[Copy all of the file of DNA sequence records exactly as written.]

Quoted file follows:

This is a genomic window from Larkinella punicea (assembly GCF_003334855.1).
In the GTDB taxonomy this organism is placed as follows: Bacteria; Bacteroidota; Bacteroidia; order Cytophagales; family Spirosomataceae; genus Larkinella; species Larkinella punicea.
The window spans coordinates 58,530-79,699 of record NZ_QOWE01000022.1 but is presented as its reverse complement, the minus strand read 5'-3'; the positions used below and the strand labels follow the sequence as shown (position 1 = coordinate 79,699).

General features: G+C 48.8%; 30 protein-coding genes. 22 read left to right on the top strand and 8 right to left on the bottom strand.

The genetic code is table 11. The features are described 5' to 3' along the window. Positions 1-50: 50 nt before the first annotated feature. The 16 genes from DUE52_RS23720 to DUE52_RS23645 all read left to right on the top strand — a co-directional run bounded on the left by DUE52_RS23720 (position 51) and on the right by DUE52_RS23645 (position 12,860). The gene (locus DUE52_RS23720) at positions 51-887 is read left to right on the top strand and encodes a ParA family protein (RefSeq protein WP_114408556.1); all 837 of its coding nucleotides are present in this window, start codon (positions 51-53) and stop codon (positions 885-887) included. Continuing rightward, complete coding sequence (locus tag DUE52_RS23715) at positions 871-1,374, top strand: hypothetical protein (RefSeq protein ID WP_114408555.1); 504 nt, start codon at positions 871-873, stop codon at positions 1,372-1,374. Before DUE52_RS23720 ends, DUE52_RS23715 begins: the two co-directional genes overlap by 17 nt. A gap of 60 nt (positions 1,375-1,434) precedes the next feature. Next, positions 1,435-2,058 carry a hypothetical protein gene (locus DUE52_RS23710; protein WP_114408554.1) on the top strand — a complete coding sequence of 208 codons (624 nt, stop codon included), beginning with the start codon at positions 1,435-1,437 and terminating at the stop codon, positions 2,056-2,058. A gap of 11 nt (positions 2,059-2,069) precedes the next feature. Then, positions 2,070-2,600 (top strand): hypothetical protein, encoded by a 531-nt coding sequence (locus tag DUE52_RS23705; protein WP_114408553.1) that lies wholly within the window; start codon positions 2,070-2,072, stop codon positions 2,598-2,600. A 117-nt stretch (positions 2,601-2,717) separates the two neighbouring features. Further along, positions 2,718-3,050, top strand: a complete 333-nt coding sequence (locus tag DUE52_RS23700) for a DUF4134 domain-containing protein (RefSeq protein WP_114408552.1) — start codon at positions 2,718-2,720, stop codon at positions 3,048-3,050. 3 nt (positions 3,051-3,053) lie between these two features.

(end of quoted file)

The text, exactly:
This is a genomic window from Larkinella punicea (assembly GCF_003334855.1).
In the GTDB taxonomy this organism is placed as follows: Bacteria; Bacteroidota; Bacteroidia; order Cytophagales; family Spirosomataceae; genus Larkinella; species Larkinella punicea.
The window spans coordinates 58,530-79,699 of record NZ_QOWE01000022.1 but is presented as its reverse complement, the minus strand read 5'-3'; the positions used below and the strand labels follow the sequence as shown (position 1 = coordinate 79,699).

General features: G+C 48.8%; 30 protein-coding genes. 22 read left to right on the top strand and 8 right to left on the bottom strand.

The genetic code is table 11. The features are described 5' to 3' along the window. Positions 1-50: 50 nt before the first annotated feature. The 16 genes from DUE52_RS23720 to DUE52_RS23645 all read left to right on the top strand — a co-directional run bounded on the left by DUE52_RS23720 (position 51) and on the right by DUE52_RS23645 (position 12,860). The gene (locus DUE52_RS23720) at positions 51-887 is read left to right on the top strand and encodes a ParA family protein (RefSeq protein WP_114408556.1); all 837 of its coding nucleotides are present in this window, start codon (positions 51-53) and stop codon (positions 885-887) included. Continuing rightward, complete coding sequence (locus tag DUE52_RS23715) at positions 871-1,374, top strand: hypothetical protein (RefSeq protein ID WP_114408555.1); 504 nt, start codon at positions 871-873, stop codon at positions 1,372-1,374. Before DUE52_RS23720 ends, DUE52_RS23715 begins: the two co-directional genes overlap by 17 nt. A gap of 60 nt (positions 1,375-1,434) precedes the next feature. Next, positions 1,435-2,058 carry a hypothetical protein gene (locus DUE52_RS23710; protein WP_114408554.1) on the top strand — a complete coding sequence of 208 codons (624 nt, stop codon included), beginning with the start codon at positions 1,435-1,437 and terminating at the stop codon, positions 2,056-2,058. A gap of 11 nt (positions 2,059-2,069) precedes the next feature. Then, positions 2,070-2,600 (top strand): hypothetical protein, encoded by a 531-nt coding sequence (locus tag DUE52_RS23705; protein WP_114408553.1) that lies wholly within the window; start codon positions 2,070-2,072, stop codon positions 2,598-2,600. A 117-nt stretch (positions 2,601-2,717) separates the two neighbouring features. Further along, positions 2,718-3,050, top strand: a complete 333-nt coding sequence (locus tag DUE52_RS23700) for a DUF4134 domain-containing protein (RefSeq protein WP_114408552.1) — start codon at positions 2,718-2,720, stop codon at positions 3,048-3,050. 3 nt (positions 3,051-3,053) lie between these two features.